A vacant plot at the Blair Atholl Golf & Equestrian Estate starts at R1.5-million. A four-bedroom home goes for R20-million. The estate, north of Lanseria Airport in Gauteng, tells would-be owners that it offers “the unparalleled living experience”. Estate agents use the term “mansion” to describe the homes.
Seven kilometres of green golf course circle the 129 mansions that dot the estate. Green flows through the estate, from its advertising to the fairways, lawns and mini forests.
The golf course was designed by Gary Player on what used to be his family’s farm.
The Mail & Guardian has been reporting on its development since 2005, when an article ran under the headline “Developers ride roughshod over laws”. The developer, Wraypex, threatened to sue the paper.
The article argued that Blair Atholl would start a domino effect for other developments to be built in what is an area zoned for agriculture and conservation. It is an area that is not naturally green; but rather the yellow of thirsty grass and the brown of small, indigenous trees.
The Cradle of Humankind and the Rhenosterspruit Conservancy are nearby. Blair Atholl became a blueprint for how other mega-estates, such as Steyn City, could be built.
Wraypex sued four Rhenoster-spruit activists for R170-million for their public and private objections. The high court in Pretoria threw the case out, with costs. It said Wraypex’s attorneys had adopted a “belligerent style” and that the case amounted to “vexatious litigation”.
Central to the activists’ concerns was the effect the estate would have on water levels. The area around Blair Atholl is drier than the rest of Gauteng. Most plots rely on boreholes, and then are limited to 200 litres of water a day.
Banks refuse bonds for people to buy in the area; land without enough water is worthless. Unless, of course, you can build an estate on that land.
Blair Atholl got around the issue of water constraints when it built its own water pipeline and connected it to the Tshwane municipal system. In its 2015 water-use licence, which sets out how the estate interacts with water, permission was given to divert the Crocodile and Jukskei rivers “for golf cart crossings”, and to release treated sewage into the rivers. Water for the golf course would come from “treated sewage effluent”.
No permission was given for water to come from boreholes.
In September, residents in the surrounding area got notification that Blair Atholl wanted to amend that water licence to “ensure it reflects the current and future water uses at the estate”. Water from the two rivers would be used for irrigating the golf course while, for the mansions, water would come from boreholes.
The notice says that after “consultation” with the water and sanitation department, the estate decided “to review and update the water-use licence to address errors and omissions in the licence, and to bring it in line with the current activities at the estate”.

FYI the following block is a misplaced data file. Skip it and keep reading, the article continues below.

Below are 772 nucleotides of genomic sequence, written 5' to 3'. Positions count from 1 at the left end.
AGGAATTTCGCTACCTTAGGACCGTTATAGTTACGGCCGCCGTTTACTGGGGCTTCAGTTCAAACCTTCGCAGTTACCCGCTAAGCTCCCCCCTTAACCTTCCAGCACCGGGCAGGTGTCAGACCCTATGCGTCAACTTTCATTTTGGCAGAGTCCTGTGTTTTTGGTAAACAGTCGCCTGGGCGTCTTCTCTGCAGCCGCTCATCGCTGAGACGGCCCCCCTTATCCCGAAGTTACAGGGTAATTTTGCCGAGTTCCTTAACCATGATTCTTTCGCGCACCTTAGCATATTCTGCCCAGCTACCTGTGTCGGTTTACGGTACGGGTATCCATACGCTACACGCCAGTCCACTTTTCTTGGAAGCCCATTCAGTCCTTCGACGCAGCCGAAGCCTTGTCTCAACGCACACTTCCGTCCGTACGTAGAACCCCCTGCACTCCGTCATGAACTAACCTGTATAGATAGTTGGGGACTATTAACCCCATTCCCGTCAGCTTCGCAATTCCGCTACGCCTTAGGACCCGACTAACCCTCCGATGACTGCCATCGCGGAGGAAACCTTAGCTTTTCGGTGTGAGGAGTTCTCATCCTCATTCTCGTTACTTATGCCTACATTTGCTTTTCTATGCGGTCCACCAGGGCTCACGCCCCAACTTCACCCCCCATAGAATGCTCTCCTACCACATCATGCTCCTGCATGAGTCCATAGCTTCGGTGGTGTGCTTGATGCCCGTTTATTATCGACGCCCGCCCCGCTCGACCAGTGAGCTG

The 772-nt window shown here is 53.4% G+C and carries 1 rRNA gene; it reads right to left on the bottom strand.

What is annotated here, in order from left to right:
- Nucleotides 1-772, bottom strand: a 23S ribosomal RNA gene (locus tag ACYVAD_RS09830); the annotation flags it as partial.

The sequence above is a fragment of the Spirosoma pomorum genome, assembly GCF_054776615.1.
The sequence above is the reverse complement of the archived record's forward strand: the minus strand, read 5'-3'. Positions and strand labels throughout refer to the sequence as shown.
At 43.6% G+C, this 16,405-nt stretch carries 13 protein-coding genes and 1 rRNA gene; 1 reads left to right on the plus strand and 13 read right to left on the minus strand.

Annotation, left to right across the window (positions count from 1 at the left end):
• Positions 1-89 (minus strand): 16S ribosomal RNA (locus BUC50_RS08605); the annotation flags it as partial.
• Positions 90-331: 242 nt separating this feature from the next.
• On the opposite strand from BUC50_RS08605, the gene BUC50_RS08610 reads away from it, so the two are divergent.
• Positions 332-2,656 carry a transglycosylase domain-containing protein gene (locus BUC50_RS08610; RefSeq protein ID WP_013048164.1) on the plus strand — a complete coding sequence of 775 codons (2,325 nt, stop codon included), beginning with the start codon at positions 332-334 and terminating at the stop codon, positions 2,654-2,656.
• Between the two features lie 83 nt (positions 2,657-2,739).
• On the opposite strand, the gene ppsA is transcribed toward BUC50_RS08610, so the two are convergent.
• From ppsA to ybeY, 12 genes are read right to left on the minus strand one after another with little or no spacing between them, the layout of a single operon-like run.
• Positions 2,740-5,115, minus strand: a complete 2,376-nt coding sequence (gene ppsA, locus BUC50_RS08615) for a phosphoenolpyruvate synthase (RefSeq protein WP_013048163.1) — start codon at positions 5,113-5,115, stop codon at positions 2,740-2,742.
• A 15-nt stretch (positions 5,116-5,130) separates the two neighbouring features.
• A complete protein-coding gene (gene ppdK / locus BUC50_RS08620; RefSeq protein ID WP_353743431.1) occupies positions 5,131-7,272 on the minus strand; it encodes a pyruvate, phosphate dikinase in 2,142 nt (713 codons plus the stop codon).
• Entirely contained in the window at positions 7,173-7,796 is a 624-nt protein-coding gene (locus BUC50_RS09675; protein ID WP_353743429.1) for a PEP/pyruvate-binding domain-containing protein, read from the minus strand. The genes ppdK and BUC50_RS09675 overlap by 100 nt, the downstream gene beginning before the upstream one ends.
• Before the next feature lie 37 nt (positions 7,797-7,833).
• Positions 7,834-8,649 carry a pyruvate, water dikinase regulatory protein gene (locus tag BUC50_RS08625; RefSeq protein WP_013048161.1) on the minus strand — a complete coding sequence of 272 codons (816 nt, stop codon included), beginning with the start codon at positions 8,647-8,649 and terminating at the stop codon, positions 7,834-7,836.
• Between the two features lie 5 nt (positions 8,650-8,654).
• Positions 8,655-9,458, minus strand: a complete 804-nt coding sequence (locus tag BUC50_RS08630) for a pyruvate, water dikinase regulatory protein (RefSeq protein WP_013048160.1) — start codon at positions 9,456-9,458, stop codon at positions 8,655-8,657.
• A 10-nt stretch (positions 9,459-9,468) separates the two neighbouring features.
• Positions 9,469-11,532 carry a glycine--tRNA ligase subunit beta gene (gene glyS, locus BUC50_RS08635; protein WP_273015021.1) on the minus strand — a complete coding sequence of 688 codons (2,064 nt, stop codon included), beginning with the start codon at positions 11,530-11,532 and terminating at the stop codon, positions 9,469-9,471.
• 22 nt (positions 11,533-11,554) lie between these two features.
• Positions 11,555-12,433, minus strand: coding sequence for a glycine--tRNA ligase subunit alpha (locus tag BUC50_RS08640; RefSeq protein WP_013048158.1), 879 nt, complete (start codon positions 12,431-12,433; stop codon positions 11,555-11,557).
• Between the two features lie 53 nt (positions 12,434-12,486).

Read: Blair Atholl is doing things with water that it does not have permission to do.
In the domino-effect playbook, this is the next nudge to further development. The first was to get a foot in the door; by getting permission to develop in a dry area. Now, the estate wants to triple the number of homes and needs to get more water to do so.
When asked if Blair Atholl had illegally extracted water, the water and sanitation department said: “Yes. It was with regards to ground water extraction, which was stopped as it was not included in the water use licence.”
The department had talked to the estate and advised it to apply for an amendment to its licence. This would also include a review of water use from other sources, like rivers. Blair Atholl was created by consolidating several farms.
This meant that the estate inherited their water allocations. Thanks to the R170-million lawsuit, residents outside of Blair Atholl are skittish, giving the M&G information and correspondence but not being willing to talk in public.
Across WhatsApp and Facebook groups, a bitter war of words is being fought between people in the estate and those on the outside.
A person outside the estate said the water table for their borehole has dropped 2m in the last three years. People in the estate respond with complaints about these issues not being handled in a closed forum.
These sorts of conversations will feed into the information that is given to justify an updated water-use licence. The water and sanitation department will then have to decide whether to give permission for the estate to pump scarce water on to its golf course, and into the mansions of its residents.
The developer responds
Blair Atholl’s consultant responded to M&G questions with minutes from the October 8 community meeting.
In this, they say that an external complaint was lodged with the water and sanitation department in 2017, “regarding illegal drilling of boreholes within the Blair Atholl Estate”.
The department then sent a letter to the estate, telling it to stop all drilling and extraction of water. The Blair Atholl Home Owners Association — which has taken over operation from Wraypex — subsequently told residents to “stop all abstraction until such a time as the licence allows for it”.
The estate then started the process to review and update its water licence. This will include studies to see how much water the estate can remove from boreholes. This water will only be used by residents.
In the minutes, neighbours also raise concerns about the quality of water released from the estate’s sewerage treatment plant. The consultants say that the water and sanitation department conducted an inspection of the plant “after the last incident”, but there has been no feedback.